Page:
• Stage 3: Inject malicious scripts. Attackers then inject their dynamic-linx[.]com/chx.js script to websites that they have already compromised.
  • Stage 4: Brute force credentials. As normal site visitors open infected web pages, the malicious script is loaded. Behind the scenes, the visitors’ browsers conduct a distributed brute force attack on thousands of target sites without any active involvement from attackers.
  • Stage 5: Verify compromised credentials. Bad actors verify brute forced credentials and gain unauthorized access to sites targeted in stage 1.

So, how do attackers actually accomplish a distributed brute force attack from the browsers of completely innocent and unsuspecting website visitors? Let’s take a look at stage 4 in closer detail.

Distributed brute force attack steps:

  1. When a site visitor opens an infected web page, the user’s browser requests a task from the hxxps://dynamic-linx[.]com/getTask.php URL.
  2. If the task exists, it parses the data and obtains the URL of the site to attack along with a valid username and a list of 100 passwords to try.
  3. For every password in the list, the visitor’s browser sends the wp.uploadFile XML-RPC API request to upload a file with encrypted credentials that were used to authenticate this specific request. That’s 100 API requests for each task! If authentication succeeds, a small text file with valid credentials is created in the WordPress uploads directory.
  4. When all the passwords are checked, the script sends a notification to hxxps://dynamic-linx[.]com/completeTask.php that the task with a specific taskId (probably a unique site) and checkId (password batch) has been completed.
  5. Finally, the script requests the next task and processes a new batch of passwords. And so on indefinitely while the infected page is open.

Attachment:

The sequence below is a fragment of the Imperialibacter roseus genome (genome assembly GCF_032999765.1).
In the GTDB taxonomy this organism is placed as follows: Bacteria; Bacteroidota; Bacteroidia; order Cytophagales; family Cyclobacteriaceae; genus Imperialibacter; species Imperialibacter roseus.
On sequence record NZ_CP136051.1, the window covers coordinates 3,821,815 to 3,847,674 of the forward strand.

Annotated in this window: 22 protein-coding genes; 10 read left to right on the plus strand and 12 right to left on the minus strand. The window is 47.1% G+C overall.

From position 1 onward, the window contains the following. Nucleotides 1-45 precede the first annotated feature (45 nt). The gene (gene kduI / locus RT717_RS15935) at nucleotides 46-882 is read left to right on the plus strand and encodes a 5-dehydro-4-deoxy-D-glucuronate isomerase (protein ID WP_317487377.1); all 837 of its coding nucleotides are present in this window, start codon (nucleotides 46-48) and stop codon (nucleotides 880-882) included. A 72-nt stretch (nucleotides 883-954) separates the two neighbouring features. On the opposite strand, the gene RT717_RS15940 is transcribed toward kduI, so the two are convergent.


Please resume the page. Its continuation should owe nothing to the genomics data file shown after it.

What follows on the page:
As of Tuesday, the researcher had observed “dozens of thousands of requests” to thousands of unique domains that checked for files uploaded by the visitor browsers. Most files reported 404 web errors, an indication that the login using the guessed password failed. Roughly 0.5 percent of cases returned a 200 response code, leaving open the possibility that password guesses may have been successful. On further inspection, only one of the sites was compromised. The others were using non-standard configurations that returned the 200 response, even for pages that weren’t available.

Over a four-day span ending Tuesday, Sinegubko recorded more than 1,200 unique IP addresses that tried to download the credentials file. Of those, five addresses accounted for over 85 percent of the requests:

IP % ASN
146.70.199.169 34.37% M247, RO
138.199.60.23 28.13% CDNEXT, GB
138.199.60.32 10.96% CDNEXT, GB
138.199.60.19 6.54% CDNEXT, GB
87.121.87.178 5.94% SOUZA-AS, BR

Last month, the researcher observed one of the addresses—87.121.87.178—hosting a URL used in a cryptojacking attack. One possibility for the change is that the earlier campaign failed because the malicious URL it relied on wasn’t hosted on enough hacked sites and, in response, the same attacker is using the password-cracking script in an attempt to recruit more sites.

As Sinegubko notes, the more recent campaign is significant because it leverages the computers and Internet connections of unwitting visitors who have done nothing wrong. One way end users can stop this is to use NoScript or another tool that blocks JavaScript from running on unknown sites. NoScript breaks enough sites that it’s not suitable for less experienced users, and even those with more experience often find the hassle isn’t worth the benefit. One other possible remedy is to use certain ad blockers.